He provided me with unfailing love in a time that I believed I was unworthy of such a feeling. Love is very personal and very intimate, and because of that, it can get very messy. With God, it isn’t like that-Romans chapter 8, verse 28 states, “And we know that in all things God works for the good of those who love him.” God saw the pain that I was going through- pain that was contrary to his will for me- and He showed immense patience in continuing to pour His love down upon me until I was able to realize its affects break out of my ignorance, to love Him as he loved me, and once I was able to do that, my misery started (and never stopped) fading.
He also showered me with compassion, which would be downright impossible for any human to match. Compassion is largely impersonal- compassion can be felt towards a person or creature that you have never met before, have never interacted with before- but for people, who are frequently in need of something in return for kindness, compassion is difficult to give, because nothing is expected to be given in return. God doesn’t care- in Matthew chapter 9, verse 36, it is written, “When he saw the crowds, he had compassion on them, because they were harassed and helpless, like sheep without a shepherd. “ Only a being as all-powerful as God, as truly wonderful as God, is capable of carrying out such a task, as he did with my helpless self, with great ease.
Perhaps most importantly, He gave me His mercy, which, deep down, I feel like I craved more than anything. The fact that humans are inherently flawed is quite obvious, and during my darkest hours, I took that idea to the extreme. I believed that I was entirely responsible for the development of my depression, and that I was, somehow, at least partially responsible for my mom’s cancer diagnosis. I acted out on those feelings, transforming myself into far less of a person than I was capable of. It took me a long time to fully realize my mistakes, and even longer to own up to them, to the people around me and to the Lord. As I’ve said, a lot of my friends were unable to forgive me, but my God did. This can be explained through another verse in Romans (Chapter 8, Verse 1), which states, “There is therefore now no condemnation for those who are in Christ Jesus” (if you haven’t figured out that Romans is my favorite chapter of the Bible… I had to do a mini-sermon on a verse in the New Testament in order to get confirmed. I chose a verse from Romans). By expressing my faith, I was able to earn the forgiveness of my Savior, which was, and still is, more than I could have ever hoped for- it has kept me alive, and gives me a reason to live and sing His praises, to this very day.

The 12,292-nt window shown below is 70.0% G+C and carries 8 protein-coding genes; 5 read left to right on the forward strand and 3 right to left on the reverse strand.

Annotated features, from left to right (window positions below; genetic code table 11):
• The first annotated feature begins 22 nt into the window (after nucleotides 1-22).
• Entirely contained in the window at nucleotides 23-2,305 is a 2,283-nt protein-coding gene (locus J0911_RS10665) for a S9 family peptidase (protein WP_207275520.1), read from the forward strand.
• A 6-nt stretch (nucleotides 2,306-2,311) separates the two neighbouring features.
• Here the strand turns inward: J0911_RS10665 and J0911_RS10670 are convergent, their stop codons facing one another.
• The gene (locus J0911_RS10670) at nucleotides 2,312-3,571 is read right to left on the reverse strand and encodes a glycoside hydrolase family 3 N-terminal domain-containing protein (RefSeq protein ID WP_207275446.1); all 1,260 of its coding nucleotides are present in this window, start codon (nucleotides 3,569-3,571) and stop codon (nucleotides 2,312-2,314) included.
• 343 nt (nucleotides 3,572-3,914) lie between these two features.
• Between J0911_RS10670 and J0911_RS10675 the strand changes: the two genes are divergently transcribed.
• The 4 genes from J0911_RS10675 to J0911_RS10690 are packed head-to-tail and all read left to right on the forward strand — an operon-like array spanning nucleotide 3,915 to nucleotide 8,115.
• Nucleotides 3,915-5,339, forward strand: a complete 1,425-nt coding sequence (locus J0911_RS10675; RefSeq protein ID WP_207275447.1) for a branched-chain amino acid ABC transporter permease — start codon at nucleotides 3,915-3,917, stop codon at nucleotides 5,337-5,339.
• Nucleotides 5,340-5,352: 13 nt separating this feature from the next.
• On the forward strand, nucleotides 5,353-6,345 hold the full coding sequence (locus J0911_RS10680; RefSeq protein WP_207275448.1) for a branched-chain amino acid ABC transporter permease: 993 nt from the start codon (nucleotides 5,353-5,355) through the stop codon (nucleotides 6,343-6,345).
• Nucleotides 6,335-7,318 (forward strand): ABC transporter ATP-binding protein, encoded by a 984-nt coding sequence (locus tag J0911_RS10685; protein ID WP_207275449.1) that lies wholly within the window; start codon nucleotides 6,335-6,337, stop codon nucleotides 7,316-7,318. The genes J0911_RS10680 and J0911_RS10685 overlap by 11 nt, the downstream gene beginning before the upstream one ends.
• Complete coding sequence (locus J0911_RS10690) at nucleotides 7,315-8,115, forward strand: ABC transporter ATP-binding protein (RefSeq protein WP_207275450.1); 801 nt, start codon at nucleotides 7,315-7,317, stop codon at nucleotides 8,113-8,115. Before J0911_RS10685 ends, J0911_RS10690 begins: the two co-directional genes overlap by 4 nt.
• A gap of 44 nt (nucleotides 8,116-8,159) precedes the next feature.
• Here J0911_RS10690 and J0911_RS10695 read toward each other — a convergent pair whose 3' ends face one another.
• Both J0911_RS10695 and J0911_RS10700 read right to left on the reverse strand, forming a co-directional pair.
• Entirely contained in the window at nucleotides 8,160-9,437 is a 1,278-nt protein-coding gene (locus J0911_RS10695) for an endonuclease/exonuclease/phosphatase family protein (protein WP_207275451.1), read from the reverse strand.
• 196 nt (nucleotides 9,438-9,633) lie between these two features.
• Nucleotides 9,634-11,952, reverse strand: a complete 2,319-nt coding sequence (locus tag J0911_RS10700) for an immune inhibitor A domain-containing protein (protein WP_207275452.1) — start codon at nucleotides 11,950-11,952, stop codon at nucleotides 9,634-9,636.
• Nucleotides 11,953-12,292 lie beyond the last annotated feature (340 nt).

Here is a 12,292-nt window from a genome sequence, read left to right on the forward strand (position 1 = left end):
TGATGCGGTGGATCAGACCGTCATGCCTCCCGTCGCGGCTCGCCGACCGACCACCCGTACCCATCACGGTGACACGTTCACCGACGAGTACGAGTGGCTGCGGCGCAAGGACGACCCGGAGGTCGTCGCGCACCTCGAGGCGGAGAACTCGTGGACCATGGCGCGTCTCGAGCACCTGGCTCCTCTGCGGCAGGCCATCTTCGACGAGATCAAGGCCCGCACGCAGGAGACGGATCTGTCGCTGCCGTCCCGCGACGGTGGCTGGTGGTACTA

From the time that our great country was created, when the good majority of Americans were believers, more and more people have begun to doubt the existence of a God. The doubt the story of Creation, and pass off miraculous healings (or something of the luck) as luck, or as a work of human hands, instead of as the will of the Almighty. I will never go out of my way to disparage those who don’t believe in God- that wouldn’t be very kind, or Christian, of me, and it is an individual’s choice to believe what they wish to believe in. But, I will not pass up an opportunity to use my story, and the Word, as examples of His existence, the greatness that He embodies, and the incredible life that can be found in trying to seek Him, because, as Chris Tomlin says, He is a “good, good Father.”